The April update to the most probable forecast for the April – July modified unregulated inflow volume to Navajo Reservoir is 515,000 acre-feet, a decrease of 15,000 acre-feet since the last forecast. This is 70% of the 30 year average. Snowpack above Navajo is currently 80% of average. Navajo reservoir current content is 1,475,000 acre-feet, which is 87% full (78% of active storage). Current reservoir elevation is 6069.5 feet.

As per the 2016 Interim Operations at Navajo Reservoir, releases will be made to target the San Juan River Basin Recovery Implementation Program's (SJRIP) recommended baseflows of between 500 cfs and 1,000 cfs through the critical habitat area. The target base flow is calculated as the weekly average of gaged flows throughout the critical habitat area. The reservoir will be operated to target an end of year storage level between 6050 feet and 6063 feet. Water over this target will be made available for a spring peak release.

The most probable forecast results in spring peak release beginning in mid-May with a short 3-day ramp up to 5,000 cfs, 31 days at 5,000 cfs, followed by a 2-week ramp back down to the base release. The shape and timing of the hydrograph may change and will be coordinated with the SJRIP to balance recovery program benefits with potential flood control and operational safety. During spring operations, releases from the Navajo Unit will be made in an attempt to match the peak timing of the Animas River to maximize the peak at the San Juan at Four Corners gage while remaining below the US Army Corps of Engineers safe channel capacity of 5,000 cfs between Navajo and the confluence with the Animas in Farmington, and 12,000 cfs downstream of Farmington.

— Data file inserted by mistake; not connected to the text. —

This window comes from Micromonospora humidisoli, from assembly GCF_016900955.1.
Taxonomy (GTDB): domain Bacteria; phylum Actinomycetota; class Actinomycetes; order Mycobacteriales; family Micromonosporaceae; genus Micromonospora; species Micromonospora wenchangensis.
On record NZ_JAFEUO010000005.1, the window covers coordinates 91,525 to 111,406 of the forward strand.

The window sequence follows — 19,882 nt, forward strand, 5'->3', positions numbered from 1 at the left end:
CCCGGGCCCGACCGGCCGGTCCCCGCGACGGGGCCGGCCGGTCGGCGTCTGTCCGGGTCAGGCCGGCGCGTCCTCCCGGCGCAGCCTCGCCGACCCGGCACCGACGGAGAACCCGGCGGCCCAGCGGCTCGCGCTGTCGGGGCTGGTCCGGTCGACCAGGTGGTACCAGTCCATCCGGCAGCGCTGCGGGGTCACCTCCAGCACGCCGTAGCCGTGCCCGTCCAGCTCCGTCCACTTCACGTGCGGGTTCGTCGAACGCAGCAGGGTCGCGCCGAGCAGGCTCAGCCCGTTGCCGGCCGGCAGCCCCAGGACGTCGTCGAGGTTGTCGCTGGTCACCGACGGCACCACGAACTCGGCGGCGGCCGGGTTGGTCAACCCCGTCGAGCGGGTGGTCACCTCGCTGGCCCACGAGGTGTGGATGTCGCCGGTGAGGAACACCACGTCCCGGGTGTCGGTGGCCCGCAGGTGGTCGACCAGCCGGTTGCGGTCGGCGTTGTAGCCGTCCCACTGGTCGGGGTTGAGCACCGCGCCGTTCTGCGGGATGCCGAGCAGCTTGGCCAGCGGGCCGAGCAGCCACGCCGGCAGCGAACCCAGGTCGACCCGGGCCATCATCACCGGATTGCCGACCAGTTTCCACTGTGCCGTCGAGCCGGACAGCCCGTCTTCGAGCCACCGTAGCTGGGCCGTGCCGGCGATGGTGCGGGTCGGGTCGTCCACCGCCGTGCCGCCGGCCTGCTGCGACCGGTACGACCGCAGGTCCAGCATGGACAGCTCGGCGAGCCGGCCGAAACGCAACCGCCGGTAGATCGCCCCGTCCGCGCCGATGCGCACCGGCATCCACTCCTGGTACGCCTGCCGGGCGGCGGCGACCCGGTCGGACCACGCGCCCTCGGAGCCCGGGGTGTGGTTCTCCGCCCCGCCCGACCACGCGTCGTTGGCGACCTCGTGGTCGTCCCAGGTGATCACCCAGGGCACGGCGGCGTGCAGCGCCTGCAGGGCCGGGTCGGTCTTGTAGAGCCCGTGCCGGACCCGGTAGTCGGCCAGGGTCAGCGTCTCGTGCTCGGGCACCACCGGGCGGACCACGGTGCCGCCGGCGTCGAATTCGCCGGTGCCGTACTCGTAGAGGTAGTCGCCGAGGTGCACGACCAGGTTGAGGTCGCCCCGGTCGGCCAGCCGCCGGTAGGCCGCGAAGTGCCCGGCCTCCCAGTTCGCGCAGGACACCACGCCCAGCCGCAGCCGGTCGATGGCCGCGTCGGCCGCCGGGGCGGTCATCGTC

Projected spring operations will be updated with revisions to the forecast and are highly dependent on tributary flows throughout the San Juan River Basin. If you have any questions, please contact Susan Behery at 970-385-6560 or
Navajo Operations Update- San Juan River 4/7/16

GARNA’s mission is to foster stewardship of the resources of the greater Arkansas River region through education, volunteerism and experiences.